Indonesia’s army has stopped imposing so-called “virginity tests” on female recruits, its chief said Thursday, Aug. 12, following calls from rights groups to ban the invasive vaginal exams.
The military had long defended the unscientific “two-finger test” to check if a cadet’s hymen was intact as a way to weed out recruits whose past sexual behaviour, they said, would damage its image.
The National Commission on Violence Against Women (Komnas Perempuan) welcomed the news—calling the tests “discriminatory and intrusive”—but cautioned they needed evidence the practice had ended.
Army chief of staff Andika Perkasa said Thursday that the tests, which had been standard practice for decades, had been abolished earlier this year but did not specify a date.
“Previously, it was part of the assessment (for female recruits), but now we are no longer doing it,” he told reporters in Balikpapan on Indonesia’s section of Borneo island. “The army always tries to learn and improve things within the organization,” he added.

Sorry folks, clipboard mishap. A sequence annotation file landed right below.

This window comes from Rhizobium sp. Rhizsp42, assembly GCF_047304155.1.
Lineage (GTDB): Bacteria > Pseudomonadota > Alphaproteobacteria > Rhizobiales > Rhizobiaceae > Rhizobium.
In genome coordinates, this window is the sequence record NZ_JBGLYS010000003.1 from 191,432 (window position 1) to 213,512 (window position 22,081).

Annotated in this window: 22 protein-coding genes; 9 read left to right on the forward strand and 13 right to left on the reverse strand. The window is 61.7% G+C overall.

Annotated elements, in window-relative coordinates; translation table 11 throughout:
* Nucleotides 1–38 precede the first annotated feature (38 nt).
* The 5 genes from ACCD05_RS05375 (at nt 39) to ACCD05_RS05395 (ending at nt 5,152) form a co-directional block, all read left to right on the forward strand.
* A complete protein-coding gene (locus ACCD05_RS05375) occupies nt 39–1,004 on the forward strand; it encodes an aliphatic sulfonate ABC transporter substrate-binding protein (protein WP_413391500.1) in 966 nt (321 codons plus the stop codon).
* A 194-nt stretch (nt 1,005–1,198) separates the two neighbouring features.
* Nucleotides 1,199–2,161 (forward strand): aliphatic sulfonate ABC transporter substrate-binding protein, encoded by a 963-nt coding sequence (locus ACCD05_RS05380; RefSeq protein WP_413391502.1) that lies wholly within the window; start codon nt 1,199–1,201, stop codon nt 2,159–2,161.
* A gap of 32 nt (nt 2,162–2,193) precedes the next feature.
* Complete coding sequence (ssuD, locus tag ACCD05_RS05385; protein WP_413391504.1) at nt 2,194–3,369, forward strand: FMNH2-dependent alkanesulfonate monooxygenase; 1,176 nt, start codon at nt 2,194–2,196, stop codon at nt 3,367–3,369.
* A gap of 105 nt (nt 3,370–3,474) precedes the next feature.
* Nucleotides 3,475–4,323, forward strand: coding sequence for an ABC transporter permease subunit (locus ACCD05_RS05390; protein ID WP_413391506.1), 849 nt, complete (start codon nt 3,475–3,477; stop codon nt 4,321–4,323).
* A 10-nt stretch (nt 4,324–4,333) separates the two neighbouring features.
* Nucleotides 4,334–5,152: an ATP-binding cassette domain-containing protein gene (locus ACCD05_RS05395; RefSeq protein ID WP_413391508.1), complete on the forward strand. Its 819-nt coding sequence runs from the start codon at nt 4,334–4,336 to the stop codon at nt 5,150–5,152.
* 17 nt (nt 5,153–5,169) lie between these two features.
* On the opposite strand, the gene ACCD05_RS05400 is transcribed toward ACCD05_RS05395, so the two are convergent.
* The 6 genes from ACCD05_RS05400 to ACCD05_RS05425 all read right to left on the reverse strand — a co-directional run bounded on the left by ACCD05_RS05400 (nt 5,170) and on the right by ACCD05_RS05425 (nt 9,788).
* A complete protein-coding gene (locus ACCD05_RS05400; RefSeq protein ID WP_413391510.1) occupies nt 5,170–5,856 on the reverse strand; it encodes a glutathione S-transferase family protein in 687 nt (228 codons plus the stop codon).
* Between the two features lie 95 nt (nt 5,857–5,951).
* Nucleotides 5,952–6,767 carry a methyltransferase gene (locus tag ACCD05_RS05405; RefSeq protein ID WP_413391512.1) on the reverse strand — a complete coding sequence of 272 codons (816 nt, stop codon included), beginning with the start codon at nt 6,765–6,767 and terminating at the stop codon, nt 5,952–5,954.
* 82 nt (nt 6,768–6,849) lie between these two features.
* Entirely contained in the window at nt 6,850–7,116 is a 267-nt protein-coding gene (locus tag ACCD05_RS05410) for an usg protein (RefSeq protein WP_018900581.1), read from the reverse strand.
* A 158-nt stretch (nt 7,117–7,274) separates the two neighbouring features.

The practice of subjecting the fiances of servicemen to such exams had also been ditched, the army’s commander said.
Indonesia’s Komnas Perempuan urged the army to put the pledge into written regulations, and for the air force and navy to do the same.
“We need certainty that the ‘virginity test’ has been ended,” commission head Theresia Iswarini told AFP on Thursday before Perkasa’s announcement. “This test is discriminatory and intrusive. It can bring shame, fear and trauma for victims.”
Human Rights Watch, which has labeled the practice a “form of gender-based violence,” welcomed the news.
The World Health Organization has said the procedure lacks scientific validity and was not a reliable indicator of prior sexual intercourse.
A petition to end the practice on Change.org, which has nearly 70,000 signatures, said the procedure was “painful, humiliating, and lacks the support of scientific evidence.” (AFP)